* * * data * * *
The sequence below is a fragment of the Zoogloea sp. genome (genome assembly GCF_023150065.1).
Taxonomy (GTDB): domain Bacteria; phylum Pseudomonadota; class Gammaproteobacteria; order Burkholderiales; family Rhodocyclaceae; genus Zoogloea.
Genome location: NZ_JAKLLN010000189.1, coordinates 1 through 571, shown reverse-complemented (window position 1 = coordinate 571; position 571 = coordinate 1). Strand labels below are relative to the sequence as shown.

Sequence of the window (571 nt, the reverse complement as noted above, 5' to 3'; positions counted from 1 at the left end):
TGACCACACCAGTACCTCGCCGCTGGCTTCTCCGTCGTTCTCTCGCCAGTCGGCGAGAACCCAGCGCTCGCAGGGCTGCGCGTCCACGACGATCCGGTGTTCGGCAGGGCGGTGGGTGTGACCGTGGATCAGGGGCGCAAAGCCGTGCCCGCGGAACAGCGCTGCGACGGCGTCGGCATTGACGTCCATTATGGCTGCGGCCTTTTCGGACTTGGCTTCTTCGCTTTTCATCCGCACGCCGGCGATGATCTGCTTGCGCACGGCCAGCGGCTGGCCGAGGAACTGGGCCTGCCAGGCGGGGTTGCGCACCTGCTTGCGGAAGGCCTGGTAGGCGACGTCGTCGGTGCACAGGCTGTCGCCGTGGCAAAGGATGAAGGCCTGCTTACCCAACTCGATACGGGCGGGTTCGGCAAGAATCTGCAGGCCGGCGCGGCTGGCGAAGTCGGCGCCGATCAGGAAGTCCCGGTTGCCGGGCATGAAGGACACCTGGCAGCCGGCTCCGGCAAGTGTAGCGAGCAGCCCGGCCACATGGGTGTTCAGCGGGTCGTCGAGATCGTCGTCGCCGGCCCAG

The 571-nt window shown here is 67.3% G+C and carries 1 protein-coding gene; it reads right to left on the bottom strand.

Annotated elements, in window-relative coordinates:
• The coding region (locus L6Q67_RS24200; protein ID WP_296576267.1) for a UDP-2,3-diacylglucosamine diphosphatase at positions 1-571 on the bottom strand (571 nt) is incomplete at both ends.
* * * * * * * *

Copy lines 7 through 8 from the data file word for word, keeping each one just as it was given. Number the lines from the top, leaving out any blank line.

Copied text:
Annotated elements, in window-relative coordinates:
• The coding region (locus L6Q67_RS24200; protein ID WP_296576267.1) for a UDP-2,3-diacylglucosamine diphosphatase at positions 1-571 on the bottom strand (571 nt) is incomplete at both ends.